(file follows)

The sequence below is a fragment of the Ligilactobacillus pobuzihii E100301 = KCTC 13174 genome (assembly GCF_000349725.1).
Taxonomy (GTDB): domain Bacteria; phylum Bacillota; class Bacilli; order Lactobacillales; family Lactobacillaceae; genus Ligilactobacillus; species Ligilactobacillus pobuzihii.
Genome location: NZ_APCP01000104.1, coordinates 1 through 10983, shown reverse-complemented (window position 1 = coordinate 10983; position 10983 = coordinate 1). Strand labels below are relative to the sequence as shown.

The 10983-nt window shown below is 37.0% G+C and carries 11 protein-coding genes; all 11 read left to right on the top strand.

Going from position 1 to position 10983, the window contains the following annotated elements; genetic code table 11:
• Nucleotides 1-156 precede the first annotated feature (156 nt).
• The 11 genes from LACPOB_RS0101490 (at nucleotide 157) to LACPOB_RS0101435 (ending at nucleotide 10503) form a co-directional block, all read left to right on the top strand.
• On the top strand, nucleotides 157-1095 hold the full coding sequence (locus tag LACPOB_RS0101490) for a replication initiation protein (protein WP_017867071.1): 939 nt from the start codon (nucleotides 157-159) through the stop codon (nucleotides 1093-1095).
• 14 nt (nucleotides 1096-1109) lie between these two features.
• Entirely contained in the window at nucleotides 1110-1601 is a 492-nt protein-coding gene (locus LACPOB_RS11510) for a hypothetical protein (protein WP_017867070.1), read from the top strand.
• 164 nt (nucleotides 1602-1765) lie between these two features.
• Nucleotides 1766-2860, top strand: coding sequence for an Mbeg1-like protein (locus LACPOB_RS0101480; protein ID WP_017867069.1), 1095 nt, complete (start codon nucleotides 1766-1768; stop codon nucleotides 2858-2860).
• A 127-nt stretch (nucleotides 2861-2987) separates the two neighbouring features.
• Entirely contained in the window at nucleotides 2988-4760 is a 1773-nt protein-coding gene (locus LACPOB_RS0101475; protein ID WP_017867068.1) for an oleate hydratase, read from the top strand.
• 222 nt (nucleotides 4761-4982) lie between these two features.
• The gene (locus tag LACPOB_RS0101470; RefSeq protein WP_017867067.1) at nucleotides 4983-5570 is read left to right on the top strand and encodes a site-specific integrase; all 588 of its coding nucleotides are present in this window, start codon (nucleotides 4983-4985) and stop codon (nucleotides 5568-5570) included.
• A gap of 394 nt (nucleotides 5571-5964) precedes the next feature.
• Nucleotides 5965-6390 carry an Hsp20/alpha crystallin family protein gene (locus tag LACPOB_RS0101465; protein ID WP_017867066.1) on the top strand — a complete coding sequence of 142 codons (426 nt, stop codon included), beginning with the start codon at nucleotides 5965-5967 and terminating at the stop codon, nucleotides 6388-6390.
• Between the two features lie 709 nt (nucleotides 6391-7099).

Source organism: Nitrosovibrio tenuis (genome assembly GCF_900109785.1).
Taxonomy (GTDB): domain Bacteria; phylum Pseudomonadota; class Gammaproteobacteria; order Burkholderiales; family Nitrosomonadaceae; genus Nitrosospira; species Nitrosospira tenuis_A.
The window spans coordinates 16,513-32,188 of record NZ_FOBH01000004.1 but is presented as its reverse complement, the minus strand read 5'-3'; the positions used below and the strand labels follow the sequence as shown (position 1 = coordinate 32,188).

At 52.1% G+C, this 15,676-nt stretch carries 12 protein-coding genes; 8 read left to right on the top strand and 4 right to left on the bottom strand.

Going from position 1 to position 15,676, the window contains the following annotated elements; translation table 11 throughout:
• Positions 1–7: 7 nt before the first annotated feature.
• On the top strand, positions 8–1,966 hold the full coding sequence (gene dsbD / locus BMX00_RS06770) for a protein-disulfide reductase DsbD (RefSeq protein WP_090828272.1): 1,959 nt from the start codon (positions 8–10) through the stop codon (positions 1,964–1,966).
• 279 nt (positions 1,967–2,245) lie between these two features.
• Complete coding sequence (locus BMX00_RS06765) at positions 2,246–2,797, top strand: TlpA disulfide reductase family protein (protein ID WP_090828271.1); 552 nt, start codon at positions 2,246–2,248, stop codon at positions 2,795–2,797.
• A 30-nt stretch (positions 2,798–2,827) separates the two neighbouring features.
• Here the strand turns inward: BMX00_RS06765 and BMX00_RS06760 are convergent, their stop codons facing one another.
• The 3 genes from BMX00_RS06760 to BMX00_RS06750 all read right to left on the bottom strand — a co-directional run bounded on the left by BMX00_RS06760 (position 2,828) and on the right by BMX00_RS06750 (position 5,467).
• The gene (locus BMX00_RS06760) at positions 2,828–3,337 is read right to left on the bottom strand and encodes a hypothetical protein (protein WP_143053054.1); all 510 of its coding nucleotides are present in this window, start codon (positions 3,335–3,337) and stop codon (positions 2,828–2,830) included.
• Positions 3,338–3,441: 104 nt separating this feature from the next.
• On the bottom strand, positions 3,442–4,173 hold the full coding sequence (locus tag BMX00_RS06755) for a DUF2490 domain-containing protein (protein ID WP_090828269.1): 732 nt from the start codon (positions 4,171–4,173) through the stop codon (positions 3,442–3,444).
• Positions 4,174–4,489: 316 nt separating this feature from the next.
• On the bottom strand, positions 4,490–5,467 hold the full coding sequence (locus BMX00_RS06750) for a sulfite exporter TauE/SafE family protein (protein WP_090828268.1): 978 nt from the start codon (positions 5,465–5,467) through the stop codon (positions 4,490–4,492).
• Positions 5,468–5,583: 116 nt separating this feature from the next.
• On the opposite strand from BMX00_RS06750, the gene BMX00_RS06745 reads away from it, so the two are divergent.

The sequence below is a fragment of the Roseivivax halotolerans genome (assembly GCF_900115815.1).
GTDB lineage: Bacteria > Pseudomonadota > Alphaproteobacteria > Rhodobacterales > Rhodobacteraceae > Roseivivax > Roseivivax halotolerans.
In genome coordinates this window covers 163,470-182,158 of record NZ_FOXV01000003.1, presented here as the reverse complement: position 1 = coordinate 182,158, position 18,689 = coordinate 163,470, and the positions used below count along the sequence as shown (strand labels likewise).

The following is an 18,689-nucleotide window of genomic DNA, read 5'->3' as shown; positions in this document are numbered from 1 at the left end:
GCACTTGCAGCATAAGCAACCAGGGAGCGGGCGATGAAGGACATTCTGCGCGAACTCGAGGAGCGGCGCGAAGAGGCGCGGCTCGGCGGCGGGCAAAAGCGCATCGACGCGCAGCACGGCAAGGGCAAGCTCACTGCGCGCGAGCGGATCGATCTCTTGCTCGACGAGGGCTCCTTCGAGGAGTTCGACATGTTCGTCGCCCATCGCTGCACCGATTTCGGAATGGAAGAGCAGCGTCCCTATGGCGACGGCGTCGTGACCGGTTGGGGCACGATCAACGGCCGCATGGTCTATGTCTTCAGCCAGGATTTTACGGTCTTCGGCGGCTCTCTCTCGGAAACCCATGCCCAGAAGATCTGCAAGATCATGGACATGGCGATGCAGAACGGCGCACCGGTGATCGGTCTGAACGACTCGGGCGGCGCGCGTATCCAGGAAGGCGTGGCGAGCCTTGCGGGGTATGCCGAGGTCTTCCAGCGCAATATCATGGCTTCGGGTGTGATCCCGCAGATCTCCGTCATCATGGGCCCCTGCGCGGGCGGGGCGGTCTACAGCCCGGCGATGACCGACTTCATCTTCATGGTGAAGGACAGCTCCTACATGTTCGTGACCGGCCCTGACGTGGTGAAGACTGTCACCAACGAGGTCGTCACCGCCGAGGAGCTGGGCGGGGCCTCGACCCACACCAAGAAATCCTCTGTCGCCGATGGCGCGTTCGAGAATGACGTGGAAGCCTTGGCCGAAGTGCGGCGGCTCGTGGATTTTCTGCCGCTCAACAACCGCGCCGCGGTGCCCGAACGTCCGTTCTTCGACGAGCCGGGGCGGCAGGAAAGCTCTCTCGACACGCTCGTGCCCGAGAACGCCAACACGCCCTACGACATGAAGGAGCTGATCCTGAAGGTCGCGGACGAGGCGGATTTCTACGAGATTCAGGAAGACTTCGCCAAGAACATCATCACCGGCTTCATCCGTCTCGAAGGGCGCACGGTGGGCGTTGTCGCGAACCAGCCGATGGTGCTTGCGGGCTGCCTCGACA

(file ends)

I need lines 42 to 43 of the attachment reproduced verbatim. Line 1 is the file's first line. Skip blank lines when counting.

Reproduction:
The following is an 18,689-nucleotide window of genomic DNA, read 5'->3' as shown; positions in this document are numbered from 1 at the left end:
GCACTTGCAGCATAAGCAACCAGGGAGCGGGCGATGAAGGACATTCTGCGCGAACTCGAGGAGCGGCGCGAAGAGGCGCGGCTCGGCGGCGGGCAAAAGCGCATCGACGCGCAGCACGGCAAGGGCAAGCTCACTGCGCGCGAGCGGATCGATCTCTTGCTCGACGAGGGCTCCTTCGAGGAGTTCGACATGTTCGTCGCCCATCGCTGCACCGATTTCGGAATGGAAGAGCAGCGTCCCTATGGCGACGGCGTCGTGACCGGTTGGGGCACGATCAACGGCCGCATGGTCTATGTCTTCAGCCAGGATTTTACGGTCTTCGGCGGCTCTCTCTCGGAAACCCATGCCCAGAAGATCTGCAAGATCATGGACATGGCGATGCAGAACGGCGCACCGGTGATCGGTCTGAACGACTCGGGCGGCGCGCGTATCCAGGAAGGCGTGGCGAGCCTTGCGGGGTATGCCGAGGTCTTCCAGCGCAATATCATGGCTTCGGGTGTGATCCCGCAGATCTCCGTCATCATGGGCCCCTGCGCGGGCGGGGCGGTCTACAGCCCGGCGATGACCGACTTCATCTTCATGGTGAAGGACAGCTCCTACATGTTCGTGACCGGCCCTGACGTGGTGAAGACTGTCACCAACGAGGTCGTCACCGCCGAGGAGCTGGGCGGGGCCTCGACCCACACCAAGAAATCCTCTGTCGCCGATGGCGCGTTCGAGAATGACGTGGAAGCCTTGGCCGAAGTGCGGCGGCTCGTGGATTTTCTGCCGCTCAACAACCGCGCCGCGGTGCCCGAACGTCCGTTCTTCGACGAGCCGGGGCGGCAGGAAAGCTCTCTCGACACGCTCGTGCCCGAGAACGCCAACACGCCCTACGACATGAAGGAGCTGATCCTGAAGGTCGCGGACGAGGCGGATTTCTACGAGATTCAGGAAGACTTCGCCAAGAACATCATCACCGGCTTCATCCGTCTCGAAGGGCGCACGGTGGGCGTTGTCGCGAACCAGCCGATGGTGCTTGCGGGCTGCCTCGACA